The same thing can be said for those that dump in Chemi-clean to solve a cyano problem. Cyano is a bacteria, Chemi-clean kills bacteria... indiscriminately. More often than not this leads to the tank ending up worse than before the treatment because you wiped out most of the good and bad bacteria, which was doing the vast majority of the filtration in the tank. It is basically Chemotherapy for a fish tank. I think so many overlook the importance of bacteria because we can't see it. We can see algae grow, skimmer cups fill up, filter socks clog, but hardly anyone pays attention to bacteria. Even with recent products like Dr. Tim's One and Only, which is a great product, most people don't care what it is or what it does to a system, they just care that it works. That same mentality can lead to problems down the line when one doesn't really understand the importance and how much work bacteria does for filtering an aquarium, which is a magnitude more than algae could ever do. Algae can't break down anything that I know of (by all means correct me if I am wrong about that), it can only capture it and use it for growth, which is where I think of it more as a mechanical filter than a biological one, even though algae is of course biological. I think of biological filtration as a type of filtration that is able to convert bad stuff in the water into good stuff, and that is something the algae doesn't do much of in our hobby, unless you are growing algae for fuel purposes. We know algae can create oils and lipids used for fuel, but neither of those are considered good in a reef tank in large amounts.

    By all means, anyone correct me on anything if you think I am wrong. I love debating things like this, and I don't think I know all the answers, so I welcome being corrected if I am wrong about something so I can learn the right stuff as well. :)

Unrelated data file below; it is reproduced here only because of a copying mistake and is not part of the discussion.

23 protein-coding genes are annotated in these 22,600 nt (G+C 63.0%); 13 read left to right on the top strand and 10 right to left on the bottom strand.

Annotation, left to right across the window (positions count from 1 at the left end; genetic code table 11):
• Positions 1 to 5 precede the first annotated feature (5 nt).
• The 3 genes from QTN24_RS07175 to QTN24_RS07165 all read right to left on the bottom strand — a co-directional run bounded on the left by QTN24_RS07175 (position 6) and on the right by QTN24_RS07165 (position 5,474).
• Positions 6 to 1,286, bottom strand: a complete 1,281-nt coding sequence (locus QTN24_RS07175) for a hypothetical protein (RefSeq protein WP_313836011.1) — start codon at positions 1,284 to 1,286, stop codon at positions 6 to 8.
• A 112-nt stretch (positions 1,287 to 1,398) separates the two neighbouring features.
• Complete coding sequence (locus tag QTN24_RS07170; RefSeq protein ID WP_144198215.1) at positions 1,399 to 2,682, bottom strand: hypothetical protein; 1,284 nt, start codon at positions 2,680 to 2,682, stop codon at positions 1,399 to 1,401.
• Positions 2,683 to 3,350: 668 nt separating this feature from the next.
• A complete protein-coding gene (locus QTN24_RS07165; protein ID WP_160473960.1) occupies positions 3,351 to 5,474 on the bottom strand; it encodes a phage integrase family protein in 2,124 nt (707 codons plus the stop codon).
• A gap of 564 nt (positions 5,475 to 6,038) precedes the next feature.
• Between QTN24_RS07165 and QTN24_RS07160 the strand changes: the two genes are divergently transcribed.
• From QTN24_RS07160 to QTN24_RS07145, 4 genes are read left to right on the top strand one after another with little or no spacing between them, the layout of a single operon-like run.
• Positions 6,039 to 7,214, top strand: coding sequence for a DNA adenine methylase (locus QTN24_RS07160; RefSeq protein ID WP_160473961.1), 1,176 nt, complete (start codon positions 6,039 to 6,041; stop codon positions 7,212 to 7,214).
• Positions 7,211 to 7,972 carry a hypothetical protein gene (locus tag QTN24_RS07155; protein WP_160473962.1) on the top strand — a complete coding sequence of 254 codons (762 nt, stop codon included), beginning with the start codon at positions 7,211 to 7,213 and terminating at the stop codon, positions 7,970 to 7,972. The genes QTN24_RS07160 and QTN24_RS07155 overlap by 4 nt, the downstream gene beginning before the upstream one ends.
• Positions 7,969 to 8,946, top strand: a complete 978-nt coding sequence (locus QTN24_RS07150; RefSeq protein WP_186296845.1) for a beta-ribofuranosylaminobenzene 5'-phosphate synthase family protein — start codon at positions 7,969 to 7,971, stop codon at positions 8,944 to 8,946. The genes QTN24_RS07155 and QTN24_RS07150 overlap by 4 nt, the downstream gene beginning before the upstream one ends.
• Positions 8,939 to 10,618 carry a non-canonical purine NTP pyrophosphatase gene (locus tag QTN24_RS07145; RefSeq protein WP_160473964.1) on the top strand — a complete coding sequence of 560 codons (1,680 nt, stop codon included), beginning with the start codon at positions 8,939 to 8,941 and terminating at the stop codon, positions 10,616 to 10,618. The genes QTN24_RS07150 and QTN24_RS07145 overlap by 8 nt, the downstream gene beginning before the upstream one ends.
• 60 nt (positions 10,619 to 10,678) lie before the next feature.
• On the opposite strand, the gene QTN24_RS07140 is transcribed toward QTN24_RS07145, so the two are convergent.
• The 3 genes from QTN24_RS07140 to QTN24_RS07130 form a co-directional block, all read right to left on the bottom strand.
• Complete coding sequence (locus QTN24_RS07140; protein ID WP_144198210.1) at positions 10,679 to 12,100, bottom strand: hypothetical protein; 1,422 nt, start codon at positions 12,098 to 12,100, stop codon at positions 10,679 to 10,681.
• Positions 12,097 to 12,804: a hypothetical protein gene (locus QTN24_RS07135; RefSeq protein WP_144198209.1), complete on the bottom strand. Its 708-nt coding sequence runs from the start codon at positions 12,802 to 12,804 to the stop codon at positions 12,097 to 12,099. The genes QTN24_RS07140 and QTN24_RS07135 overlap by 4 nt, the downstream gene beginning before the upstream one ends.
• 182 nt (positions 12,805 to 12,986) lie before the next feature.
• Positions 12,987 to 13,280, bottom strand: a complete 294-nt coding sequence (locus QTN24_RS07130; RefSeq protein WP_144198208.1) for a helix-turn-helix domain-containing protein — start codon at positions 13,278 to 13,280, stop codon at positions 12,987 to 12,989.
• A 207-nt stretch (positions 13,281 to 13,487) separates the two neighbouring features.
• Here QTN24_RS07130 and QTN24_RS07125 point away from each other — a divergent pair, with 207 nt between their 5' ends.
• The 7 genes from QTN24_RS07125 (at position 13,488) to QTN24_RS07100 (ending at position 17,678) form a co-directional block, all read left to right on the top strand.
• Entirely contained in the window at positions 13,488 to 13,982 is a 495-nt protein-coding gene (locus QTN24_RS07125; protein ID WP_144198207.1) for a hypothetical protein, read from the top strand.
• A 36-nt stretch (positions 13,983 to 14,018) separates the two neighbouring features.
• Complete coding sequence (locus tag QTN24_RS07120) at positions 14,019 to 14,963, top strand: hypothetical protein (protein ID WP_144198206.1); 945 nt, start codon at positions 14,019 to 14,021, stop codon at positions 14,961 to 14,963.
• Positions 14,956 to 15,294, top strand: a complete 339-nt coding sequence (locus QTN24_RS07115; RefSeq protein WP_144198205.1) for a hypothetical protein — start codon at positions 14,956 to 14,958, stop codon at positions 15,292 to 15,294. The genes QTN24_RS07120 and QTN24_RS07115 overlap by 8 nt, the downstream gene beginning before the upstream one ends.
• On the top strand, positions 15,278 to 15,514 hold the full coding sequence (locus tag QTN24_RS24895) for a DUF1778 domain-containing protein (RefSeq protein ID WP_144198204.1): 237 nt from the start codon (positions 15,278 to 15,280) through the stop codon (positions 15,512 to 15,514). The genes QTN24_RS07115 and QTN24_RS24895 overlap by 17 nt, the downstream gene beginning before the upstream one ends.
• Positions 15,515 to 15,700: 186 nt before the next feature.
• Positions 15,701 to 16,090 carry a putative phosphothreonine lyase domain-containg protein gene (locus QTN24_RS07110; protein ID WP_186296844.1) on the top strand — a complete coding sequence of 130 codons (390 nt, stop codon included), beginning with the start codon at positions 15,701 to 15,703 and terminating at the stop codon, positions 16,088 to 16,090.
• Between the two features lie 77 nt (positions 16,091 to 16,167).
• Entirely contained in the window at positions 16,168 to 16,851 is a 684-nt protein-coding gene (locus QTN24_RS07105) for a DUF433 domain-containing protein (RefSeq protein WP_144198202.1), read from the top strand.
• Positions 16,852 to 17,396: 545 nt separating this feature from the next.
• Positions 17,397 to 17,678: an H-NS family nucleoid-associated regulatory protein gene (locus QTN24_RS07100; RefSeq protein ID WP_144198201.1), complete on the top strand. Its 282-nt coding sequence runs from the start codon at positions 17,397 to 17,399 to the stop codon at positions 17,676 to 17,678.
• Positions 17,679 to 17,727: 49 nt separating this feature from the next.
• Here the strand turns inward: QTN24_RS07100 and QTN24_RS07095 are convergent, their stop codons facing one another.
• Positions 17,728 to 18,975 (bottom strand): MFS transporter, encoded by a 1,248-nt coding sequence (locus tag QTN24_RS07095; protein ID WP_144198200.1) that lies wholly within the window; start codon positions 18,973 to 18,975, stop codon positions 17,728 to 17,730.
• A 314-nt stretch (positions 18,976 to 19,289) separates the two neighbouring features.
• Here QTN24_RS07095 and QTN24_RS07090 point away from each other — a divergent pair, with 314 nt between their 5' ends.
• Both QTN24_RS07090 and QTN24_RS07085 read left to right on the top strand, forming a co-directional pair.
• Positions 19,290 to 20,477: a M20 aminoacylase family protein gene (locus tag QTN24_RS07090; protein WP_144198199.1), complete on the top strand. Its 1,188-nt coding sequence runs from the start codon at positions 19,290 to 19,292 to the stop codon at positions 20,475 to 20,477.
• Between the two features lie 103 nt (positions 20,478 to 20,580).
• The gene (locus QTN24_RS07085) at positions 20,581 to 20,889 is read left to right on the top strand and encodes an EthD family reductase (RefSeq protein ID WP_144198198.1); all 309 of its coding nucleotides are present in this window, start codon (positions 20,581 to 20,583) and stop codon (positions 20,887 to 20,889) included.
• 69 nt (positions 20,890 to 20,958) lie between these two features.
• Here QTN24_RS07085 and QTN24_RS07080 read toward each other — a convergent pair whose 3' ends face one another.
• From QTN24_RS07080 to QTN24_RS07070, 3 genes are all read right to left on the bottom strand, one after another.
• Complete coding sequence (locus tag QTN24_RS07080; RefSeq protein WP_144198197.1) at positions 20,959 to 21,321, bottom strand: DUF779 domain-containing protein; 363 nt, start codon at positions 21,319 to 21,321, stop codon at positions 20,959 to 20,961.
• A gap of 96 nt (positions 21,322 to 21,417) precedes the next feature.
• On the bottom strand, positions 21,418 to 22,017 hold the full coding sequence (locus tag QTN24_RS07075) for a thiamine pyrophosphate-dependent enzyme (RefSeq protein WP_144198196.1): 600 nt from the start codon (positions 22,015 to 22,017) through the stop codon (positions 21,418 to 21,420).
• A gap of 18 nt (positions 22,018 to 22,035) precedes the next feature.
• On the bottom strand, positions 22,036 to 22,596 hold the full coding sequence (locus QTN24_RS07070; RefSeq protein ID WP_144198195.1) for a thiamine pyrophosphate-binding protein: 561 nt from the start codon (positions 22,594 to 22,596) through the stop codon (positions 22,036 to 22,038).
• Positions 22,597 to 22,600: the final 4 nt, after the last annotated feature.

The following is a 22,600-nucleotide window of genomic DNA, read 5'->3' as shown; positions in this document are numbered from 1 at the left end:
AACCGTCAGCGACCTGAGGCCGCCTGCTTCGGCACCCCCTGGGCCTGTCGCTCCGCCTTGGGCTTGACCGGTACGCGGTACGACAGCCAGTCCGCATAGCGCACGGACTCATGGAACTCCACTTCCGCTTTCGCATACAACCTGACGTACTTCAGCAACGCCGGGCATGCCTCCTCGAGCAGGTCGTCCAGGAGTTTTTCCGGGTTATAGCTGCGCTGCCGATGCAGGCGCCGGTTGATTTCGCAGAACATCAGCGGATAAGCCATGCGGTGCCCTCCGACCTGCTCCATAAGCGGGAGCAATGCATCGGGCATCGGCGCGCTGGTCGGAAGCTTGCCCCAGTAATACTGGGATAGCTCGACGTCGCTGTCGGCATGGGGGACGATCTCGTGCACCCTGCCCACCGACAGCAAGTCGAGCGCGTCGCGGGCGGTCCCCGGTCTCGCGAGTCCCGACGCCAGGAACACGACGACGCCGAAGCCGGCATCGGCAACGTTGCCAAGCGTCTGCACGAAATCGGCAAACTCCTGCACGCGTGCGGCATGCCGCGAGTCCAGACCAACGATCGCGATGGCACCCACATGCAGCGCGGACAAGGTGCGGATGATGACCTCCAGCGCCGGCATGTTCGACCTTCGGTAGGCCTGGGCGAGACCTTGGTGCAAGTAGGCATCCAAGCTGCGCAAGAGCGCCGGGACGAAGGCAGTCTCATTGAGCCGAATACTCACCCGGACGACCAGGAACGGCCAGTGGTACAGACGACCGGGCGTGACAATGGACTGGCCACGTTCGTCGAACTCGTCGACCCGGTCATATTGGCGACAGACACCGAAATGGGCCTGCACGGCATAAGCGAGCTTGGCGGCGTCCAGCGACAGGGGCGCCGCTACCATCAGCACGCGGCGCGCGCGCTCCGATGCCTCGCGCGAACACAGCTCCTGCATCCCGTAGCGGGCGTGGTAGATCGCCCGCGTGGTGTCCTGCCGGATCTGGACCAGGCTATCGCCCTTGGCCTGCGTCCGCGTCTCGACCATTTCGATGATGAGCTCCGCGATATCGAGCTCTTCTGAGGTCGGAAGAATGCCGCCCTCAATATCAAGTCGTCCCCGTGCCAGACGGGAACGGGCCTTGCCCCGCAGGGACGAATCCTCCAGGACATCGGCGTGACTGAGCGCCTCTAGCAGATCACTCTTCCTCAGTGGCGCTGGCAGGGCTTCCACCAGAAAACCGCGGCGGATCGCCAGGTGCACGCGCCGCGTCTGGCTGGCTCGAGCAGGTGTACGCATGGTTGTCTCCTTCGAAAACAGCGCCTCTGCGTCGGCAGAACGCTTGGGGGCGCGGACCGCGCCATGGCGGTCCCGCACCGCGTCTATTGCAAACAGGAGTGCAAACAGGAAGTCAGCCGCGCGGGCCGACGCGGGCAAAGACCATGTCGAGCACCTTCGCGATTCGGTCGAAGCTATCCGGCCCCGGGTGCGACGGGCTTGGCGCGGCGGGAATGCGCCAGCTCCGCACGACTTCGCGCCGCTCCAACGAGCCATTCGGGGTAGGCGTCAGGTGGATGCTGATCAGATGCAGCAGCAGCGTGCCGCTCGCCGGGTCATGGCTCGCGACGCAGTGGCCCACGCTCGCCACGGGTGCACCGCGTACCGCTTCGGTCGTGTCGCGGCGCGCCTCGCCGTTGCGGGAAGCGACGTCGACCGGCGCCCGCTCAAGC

15. Turbo

    Turbo Does not really look like Johnny Carson Staff Member Site Owner Multiple Units! Customer

    Yeah I wasn't necessarily thinking of scrubber and absolutely nothing else, but in general on a reef system where you have an appropriate amount of live rock, and an appropriately sized scrubber, that can be all you need. If your tank is short on rock per unit of water volume, you should be able to compensate for that with a larger scrubber. If you take it to the extreme, and have a massive amount of live rock (or other bio active surface) then you can, in theory, do without the scrubber. But the reverse is not necessarily true, or like you said, the scrubber would be ridiculously large.
  16. tebo

    tebo Member

    Ace25 greetings, discarded water changes, in my country is extremely expensive because it gets very little salt

    After hearing what he says I am sure my problem is my rock,,,, is lost over time anaerobic filtration, which gradually led to the rise of no3

    Turbo greetings, you also have a lot of reason, my aquarium was maintained for 2 years without any problkema ats only with live rock and proper

    Now I am in the manufacture of rock cylinders diy 10cmx10cm to attack this problem, I think it will be as effective a deep sand bed and more practical


    PD: Anyway tonight I upload my video ats

    PD2: Ace25 need a consultation on the subject of lights